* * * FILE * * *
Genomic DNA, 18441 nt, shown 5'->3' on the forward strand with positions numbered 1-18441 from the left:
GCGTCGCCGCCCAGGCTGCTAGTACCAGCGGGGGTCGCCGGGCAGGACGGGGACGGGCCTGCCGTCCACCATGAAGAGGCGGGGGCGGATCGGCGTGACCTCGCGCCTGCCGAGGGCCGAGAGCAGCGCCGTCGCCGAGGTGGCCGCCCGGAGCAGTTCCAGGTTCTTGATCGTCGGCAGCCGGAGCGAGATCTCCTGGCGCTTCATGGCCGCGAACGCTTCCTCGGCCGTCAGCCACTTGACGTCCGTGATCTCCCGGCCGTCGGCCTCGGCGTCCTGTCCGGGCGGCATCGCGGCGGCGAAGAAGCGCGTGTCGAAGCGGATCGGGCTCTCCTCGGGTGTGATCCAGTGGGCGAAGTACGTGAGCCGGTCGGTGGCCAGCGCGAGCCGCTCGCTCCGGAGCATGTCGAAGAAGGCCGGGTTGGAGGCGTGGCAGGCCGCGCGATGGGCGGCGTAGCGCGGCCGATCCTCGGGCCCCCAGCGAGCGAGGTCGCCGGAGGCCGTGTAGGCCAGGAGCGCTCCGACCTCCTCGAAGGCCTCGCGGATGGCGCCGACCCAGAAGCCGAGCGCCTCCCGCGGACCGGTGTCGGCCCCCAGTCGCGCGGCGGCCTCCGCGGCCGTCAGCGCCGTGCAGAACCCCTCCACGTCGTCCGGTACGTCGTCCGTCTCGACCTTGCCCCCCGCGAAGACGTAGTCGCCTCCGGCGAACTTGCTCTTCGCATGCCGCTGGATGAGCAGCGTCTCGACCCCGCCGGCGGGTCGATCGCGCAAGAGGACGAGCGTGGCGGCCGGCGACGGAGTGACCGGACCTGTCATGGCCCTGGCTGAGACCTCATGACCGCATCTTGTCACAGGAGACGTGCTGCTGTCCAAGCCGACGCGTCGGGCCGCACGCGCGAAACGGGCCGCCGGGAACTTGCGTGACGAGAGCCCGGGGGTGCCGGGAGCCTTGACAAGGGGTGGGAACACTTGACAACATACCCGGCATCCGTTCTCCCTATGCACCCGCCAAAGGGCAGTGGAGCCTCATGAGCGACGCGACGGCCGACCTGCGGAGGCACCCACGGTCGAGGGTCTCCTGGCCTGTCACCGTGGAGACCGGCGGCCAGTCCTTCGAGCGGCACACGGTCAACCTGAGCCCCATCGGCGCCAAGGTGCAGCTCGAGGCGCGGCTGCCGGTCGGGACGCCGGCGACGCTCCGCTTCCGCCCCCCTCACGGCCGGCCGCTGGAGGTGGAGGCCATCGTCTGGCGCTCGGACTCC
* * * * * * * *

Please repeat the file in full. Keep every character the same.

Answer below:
Genomic DNA, 18441 nt, shown 5'->3' on the forward strand with positions numbered 1-18441 from the left:
GCGTCGCCGCCCAGGCTGCTAGTACCAGCGGGGGTCGCCGGGCAGGACGGGGACGGGCCTGCCGTCCACCATGAAGAGGCGGGGGCGGATCGGCGTGACCTCGCGCCTGCCGAGGGCCGAGAGCAGCGCCGTCGCCGAGGTGGCCGCCCGGAGCAGTTCCAGGTTCTTGATCGTCGGCAGCCGGAGCGAGATCTCCTGGCGCTTCATGGCCGCGAACGCTTCCTCGGCCGTCAGCCACTTGACGTCCGTGATCTCCCGGCCGTCGGCCTCGGCGTCCTGTCCGGGCGGCATCGCGGCGGCGAAGAAGCGCGTGTCGAAGCGGATCGGGCTCTCCTCGGGTGTGATCCAGTGGGCGAAGTACGTGAGCCGGTCGGTGGCCAGCGCGAGCCGCTCGCTCCGGAGCATGTCGAAGAAGGCCGGGTTGGAGGCGTGGCAGGCCGCGCGATGGGCGGCGTAGCGCGGCCGATCCTCGGGCCCCCAGCGAGCGAGGTCGCCGGAGGCCGTGTAGGCCAGGAGCGCTCCGACCTCCTCGAAGGCCTCGCGGATGGCGCCGACCCAGAAGCCGAGCGCCTCCCGCGGACCGGTGTCGGCCCCCAGTCGCGCGGCGGCCTCCGCGGCCGTCAGCGCCGTGCAGAACCCCTCCACGTCGTCCGGTACGTCGTCCGTCTCGACCTTGCCCCCCGCGAAGACGTAGTCGCCTCCGGCGAACTTGCTCTTCGCATGCCGCTGGATGAGCAGCGTCTCGACCCCGCCGGCGGGTCGATCGCGCAAGAGGACGAGCGTGGCGGCCGGCGACGGAGTGACCGGACCTGTCATGGCCCTGGCTGAGACCTCATGACCGCATCTTGTCACAGGAGACGTGCTGCTGTCCAAGCCGACGCGTCGGGCCGCACGCGCGAAACGGGCCGCCGGGAACTTGCGTGACGAGAGCCCGGGGGTGCCGGGAGCCTTGACAAGGGGTGGGAACACTTGACAACATACCCGGCATCCGTTCTCCCTATGCACCCGCCAAAGGGCAGTGGAGCCTCATGAGCGACGCGACGGCCGACCTGCGGAGGCACCCACGGTCGAGGGTCTCCTGGCCTGTCACCGTGGAGACCGGCGGCCAGTCCTTCGAGCGGCACACGGTCAACCTGAGCCCCATCGGCGCCAAGGTGCAGCTCGAGGCGCGGCTGCCGGTCGGGACGCCGGCGACGCTCCGCTTCCGCCCCCCTCACGGCCGGCCGCTGGAGGTGGAGGCCATCGTCTGGCGCTCGGACTCC